Lost villages, abandoned workings, hidden gardens – things you might find on an unmap. The places in-between, transient, neither one thing or another. Places that you might discover by accident or walk past without knowing what is behind the hedgerow. These have fascinated artists, musicians, and writers for years, being a staple of children’s literature and more recently inspiring albums like Tyneham House and architectural projects such as the Lost Gardens of Heligan. While some places are rediscovered and repurposed, others remain lost – symbols that we are merely temporary stewards of this earth and all too eager to waste resources and abandon projects.
Lassodie, in the Kingdom of Fife in Scotland, is one such place, for once it was an open cast mining village. After the mine closed, the people left – now all that remains are some grassed over mounds and a loch. There are also elements of an incomplete project by architect Charles Jencks – but as stated at the start of Birl Of Unmap, this is no Garden Of Cosmic Speculation. Arguably Jencks’ most personal work, the Garden opened to the public one day a year, but he designed many places that were more accessible. His work on Lassodie (the Fife Earth Project) was never fully realised, so the land has more recently been sold with intention of it becoming an eco-therapy wellness centre. Village, mine, art installation, wellness park – Lassodie is a place in flux.
The uncertain identity of the land provided the spark of inspiration for Birl Of Unmap, an album that layers spoken word pieces within an evocative drone bed. We’ve featured the work of Kinbrae, twin brothers Andy & Mike Truscott, previously and they continue to delve deep into the Scottish landscape here collaborating with writer Clare Archibald. This album is built upon long, slowly shifting tones, underpinning the words of Archibald alongside other voices. There’s the occasional disruption to the drones, such as the busy drumming on “Peer” or the stamping percussion on “Warm Water Burn”. On the whole, this is closer to the work of Richard Skelton, another musician who deals with site-specific compositions, rather than the previous two Kinbrae albums.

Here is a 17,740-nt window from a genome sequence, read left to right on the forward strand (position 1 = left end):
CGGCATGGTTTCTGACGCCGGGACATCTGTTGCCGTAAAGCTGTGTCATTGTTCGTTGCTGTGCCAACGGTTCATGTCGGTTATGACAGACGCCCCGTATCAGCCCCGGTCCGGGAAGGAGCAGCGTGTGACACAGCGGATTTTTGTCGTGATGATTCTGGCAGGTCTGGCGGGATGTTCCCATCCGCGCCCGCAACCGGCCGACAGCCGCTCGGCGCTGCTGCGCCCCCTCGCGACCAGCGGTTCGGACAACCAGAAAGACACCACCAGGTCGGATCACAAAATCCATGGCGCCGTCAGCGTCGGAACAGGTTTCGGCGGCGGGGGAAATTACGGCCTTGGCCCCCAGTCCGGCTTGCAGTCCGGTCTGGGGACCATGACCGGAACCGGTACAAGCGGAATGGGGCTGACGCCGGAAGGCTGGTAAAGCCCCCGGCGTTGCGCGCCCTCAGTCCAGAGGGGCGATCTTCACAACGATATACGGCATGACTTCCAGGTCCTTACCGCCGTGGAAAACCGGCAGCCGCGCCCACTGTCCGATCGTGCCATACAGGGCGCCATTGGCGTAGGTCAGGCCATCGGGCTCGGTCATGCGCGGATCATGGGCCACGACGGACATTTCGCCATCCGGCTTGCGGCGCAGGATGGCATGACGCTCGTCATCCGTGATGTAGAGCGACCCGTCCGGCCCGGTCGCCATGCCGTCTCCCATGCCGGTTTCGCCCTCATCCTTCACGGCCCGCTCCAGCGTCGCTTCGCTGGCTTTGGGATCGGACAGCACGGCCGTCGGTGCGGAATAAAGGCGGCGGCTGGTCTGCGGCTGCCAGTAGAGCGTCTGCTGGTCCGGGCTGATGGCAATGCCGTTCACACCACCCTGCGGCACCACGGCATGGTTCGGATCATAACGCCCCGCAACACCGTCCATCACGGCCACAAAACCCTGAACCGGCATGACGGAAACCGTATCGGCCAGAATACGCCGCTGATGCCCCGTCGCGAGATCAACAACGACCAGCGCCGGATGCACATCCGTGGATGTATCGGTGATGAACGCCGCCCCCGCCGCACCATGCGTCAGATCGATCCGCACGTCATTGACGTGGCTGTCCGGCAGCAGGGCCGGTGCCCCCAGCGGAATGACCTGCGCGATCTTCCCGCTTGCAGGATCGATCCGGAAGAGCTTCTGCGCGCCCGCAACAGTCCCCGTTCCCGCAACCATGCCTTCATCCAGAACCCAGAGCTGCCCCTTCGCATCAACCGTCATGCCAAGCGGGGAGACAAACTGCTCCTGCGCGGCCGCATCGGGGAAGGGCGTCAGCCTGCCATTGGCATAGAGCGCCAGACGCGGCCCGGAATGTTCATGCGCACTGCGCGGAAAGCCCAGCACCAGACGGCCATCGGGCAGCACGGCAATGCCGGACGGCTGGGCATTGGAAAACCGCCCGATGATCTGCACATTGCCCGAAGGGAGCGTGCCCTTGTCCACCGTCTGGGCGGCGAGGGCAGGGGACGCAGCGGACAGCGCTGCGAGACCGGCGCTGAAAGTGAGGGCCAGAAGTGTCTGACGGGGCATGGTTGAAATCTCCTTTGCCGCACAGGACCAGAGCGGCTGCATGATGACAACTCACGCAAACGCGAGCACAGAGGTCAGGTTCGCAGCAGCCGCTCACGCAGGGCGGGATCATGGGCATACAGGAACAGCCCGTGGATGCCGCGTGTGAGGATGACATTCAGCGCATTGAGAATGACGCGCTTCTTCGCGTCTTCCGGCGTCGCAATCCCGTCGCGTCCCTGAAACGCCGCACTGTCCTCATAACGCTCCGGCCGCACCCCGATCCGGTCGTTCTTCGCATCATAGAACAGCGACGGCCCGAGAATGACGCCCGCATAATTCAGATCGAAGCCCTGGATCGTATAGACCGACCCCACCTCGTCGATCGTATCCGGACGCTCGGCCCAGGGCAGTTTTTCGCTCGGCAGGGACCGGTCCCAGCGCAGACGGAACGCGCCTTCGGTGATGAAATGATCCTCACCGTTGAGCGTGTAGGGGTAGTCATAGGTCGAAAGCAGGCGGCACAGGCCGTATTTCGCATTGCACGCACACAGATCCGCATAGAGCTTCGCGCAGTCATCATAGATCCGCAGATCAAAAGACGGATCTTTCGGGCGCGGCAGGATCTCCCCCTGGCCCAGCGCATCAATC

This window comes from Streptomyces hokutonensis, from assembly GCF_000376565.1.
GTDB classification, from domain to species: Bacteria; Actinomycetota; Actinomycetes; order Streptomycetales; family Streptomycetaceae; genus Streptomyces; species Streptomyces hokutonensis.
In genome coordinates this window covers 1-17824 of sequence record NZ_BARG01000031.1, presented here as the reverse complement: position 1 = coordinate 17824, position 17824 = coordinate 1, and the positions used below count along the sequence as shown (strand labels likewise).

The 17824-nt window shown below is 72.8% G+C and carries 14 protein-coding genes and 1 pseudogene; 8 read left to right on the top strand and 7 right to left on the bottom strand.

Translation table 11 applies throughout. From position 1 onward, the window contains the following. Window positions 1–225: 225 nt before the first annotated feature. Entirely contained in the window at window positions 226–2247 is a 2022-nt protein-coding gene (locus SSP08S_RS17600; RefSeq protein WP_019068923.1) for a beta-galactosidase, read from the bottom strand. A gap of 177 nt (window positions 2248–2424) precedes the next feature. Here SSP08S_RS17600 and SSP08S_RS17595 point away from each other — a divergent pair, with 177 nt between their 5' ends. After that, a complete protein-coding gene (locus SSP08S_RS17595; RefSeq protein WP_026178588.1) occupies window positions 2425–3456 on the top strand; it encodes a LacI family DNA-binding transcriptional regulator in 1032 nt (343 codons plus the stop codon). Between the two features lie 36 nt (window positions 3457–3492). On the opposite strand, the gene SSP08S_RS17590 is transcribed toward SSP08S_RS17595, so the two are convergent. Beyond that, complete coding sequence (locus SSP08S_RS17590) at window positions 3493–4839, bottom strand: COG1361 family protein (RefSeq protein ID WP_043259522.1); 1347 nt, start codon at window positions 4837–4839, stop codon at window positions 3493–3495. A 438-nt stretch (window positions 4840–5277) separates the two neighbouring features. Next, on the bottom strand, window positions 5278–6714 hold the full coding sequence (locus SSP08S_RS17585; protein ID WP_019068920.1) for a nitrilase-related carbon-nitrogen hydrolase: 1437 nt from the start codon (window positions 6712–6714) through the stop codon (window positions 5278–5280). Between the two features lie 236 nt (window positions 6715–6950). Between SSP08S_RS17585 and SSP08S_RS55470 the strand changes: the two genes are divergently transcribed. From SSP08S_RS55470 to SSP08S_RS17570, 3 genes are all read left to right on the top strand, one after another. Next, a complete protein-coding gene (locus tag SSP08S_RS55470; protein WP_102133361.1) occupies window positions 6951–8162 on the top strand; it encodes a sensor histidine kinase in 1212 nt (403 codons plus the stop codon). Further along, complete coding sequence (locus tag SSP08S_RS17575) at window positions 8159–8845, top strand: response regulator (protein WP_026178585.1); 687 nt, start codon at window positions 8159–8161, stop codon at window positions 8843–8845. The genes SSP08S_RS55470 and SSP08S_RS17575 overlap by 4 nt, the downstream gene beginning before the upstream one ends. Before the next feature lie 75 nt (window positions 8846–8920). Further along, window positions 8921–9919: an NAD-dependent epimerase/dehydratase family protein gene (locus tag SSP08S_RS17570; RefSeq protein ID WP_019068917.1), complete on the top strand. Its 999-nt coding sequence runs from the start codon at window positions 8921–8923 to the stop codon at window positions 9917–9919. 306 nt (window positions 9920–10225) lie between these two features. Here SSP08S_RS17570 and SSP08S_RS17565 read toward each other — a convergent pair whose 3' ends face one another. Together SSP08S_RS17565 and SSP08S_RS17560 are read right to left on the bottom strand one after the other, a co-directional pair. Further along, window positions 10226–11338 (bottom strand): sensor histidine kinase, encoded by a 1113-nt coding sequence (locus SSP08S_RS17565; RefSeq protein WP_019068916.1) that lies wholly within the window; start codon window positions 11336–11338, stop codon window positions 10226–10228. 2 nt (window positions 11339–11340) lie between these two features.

What sets Birl apart is the voices, from the declaimed opening statement of Murdo Eason to the soft comfort of Archibald on the closing track. Between those bookends, there’s a reminiscence by Peggy Crawford, and the poem “The Dead Pit” written by Duncan Crawford in 1962, read by Alex Black. Agnieszka Jadowska provides a more recent viewpoint on “Half Seen Truths of the M90”, focusing on the movement of people and aptly named after the motorway that runs past Lassodie. The voices are woven into the musical accompaniment, which shifts and swirls around, its long undulating drones emphasising the weight of the earth and the slowness of change that occurs when humankind is absent.
Kinbrae keep their compositions concise, though, with delicate touches (the percussion as mentioned, plus brass and subtle piano) colouring the eight pieces here. It’s a beautifully arranged work, with full credit to Clare Archibald for allowing space for the contributors but keeping the voices embedded in the music rather than sitting on top. It’s her research and recordings that give Birl Of Unmap a historical heft, the real sense of location and time. It is the sort of album you may dig out in 20 years and wonder what is now occurring in Lassodie – or St Ninian’s, or whatever it will be named. A subtle yet understated work on initial listen, Birl Of Unmap is a powerful meditation on psychogeography, place, and loss. (Jeremy Bye)